Jake Omstead is a writer, death metal enthusiast, and avid Larry Bird fan.
Back in the ’90s, my dad drove a Mazda 323. It was a blue hatchback with two doors, a bike rack on top, a Grateful Dead “Dancing Bear” sticker on the back window and one of the infamous Darwin fish that would grace most of his vehicles throughout my lifetime.
I have good memories of that car, of riding in the backseat in my booster seat, happy about some father-son time. Some of those memories stick out like an acute sore thumb, and one in particular has never left me. Muncie, Indiana. Mid-’90s. Sunny day. I’m behind my dad as we drive home from the video store. I was sitting in my seat, carrying a set of newly acquired VHS tapes. The importance of this event is very simple: It was prelude to the first time I watched Star Wars.
At a traffic light just outside of town, a large, dual rear-wheel truck hauling a horse trailer was traveling down the road. We’d later learn the driver was distracted by a hot-air balloon race in the distance. He ran a red light, slamming into our passenger side. Our Mazda spun in a furious circle. A total wreck; our car was toast. I can remember my mom crying when she picked us up, but I don’t know what happened to the other driver, or his truck, or even our Mazda. I remember very little of the crash. Thankfully the VHS tapes were fine — I’d held onto them for dear life, and they accompanied me home. After our trial by fire, I was ready for my journey to begin.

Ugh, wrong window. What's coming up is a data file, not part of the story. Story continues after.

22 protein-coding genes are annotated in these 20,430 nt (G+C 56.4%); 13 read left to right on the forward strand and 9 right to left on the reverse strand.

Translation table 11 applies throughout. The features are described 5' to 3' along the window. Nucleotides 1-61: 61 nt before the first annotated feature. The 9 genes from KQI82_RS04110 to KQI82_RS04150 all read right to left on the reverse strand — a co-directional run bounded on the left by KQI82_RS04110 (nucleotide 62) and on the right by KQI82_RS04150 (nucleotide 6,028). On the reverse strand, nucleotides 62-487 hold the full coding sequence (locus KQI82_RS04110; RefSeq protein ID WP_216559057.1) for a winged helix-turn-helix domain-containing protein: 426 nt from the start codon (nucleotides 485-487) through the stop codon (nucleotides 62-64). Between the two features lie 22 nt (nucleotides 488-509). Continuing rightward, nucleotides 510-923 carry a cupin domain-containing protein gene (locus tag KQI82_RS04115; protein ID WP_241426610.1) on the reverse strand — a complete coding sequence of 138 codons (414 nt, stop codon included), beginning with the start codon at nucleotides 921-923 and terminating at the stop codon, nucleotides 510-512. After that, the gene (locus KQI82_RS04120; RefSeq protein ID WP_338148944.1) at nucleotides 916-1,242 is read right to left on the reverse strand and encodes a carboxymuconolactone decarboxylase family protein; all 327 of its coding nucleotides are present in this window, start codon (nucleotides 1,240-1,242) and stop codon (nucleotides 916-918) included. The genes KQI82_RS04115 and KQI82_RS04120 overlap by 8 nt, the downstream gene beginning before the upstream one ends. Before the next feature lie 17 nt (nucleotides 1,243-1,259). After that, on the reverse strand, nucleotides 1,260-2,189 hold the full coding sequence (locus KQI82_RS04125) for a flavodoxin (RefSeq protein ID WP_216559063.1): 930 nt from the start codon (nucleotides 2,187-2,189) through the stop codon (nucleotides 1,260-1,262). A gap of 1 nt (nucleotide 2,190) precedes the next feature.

We had a back-room area with bad wood paneling, a makeshift desk and an ugly couch in front of the main television in the house. My Dad and I were groggy messes post-crash. I remember crying all day, and laying on the couch next to my Dad while the opening credits of A New Hope crawled up the screen. I was enamored, and even in my uncomfortable state it was the best introduction I could have asked for. We finished the first. I was deeply dissatisfied with losing Obi-Wan so soon. Those feelings didn’t last long, but I fell asleep somewhere in the middle of The Empire Strikes Back, exhausted from the wreck and having been terrified by the Wampa scene, from which I hid under the covers.
I wouldn’t watch Empire very often until I was a young adult. I was scared of the Wampa, scared of Luke suffering in the depths of Cloud City, and I am sure those scary moments were subconsciously placed in a section of my brain that was labeled “hey, you experienced trauma related to this event.” So, although it has since become my favorite entry in the saga, my first experiences with Empire seem to be the ones most affected by the crash. I’ll always be sad my first memories of it are lackluster.
Luckily for me, Return of the Jedi has stayed clear and present. After I woke up, we ate dinner: spaghetti and garlic bread (garlic hamburger buns actually because teachers got paid crappy back then … and still do). It was delicious. My head was still throbbing, and my stomach was queasy and still uneasy, but I was excited to rejoin my dad on the couch and finish the journey together with Jedi.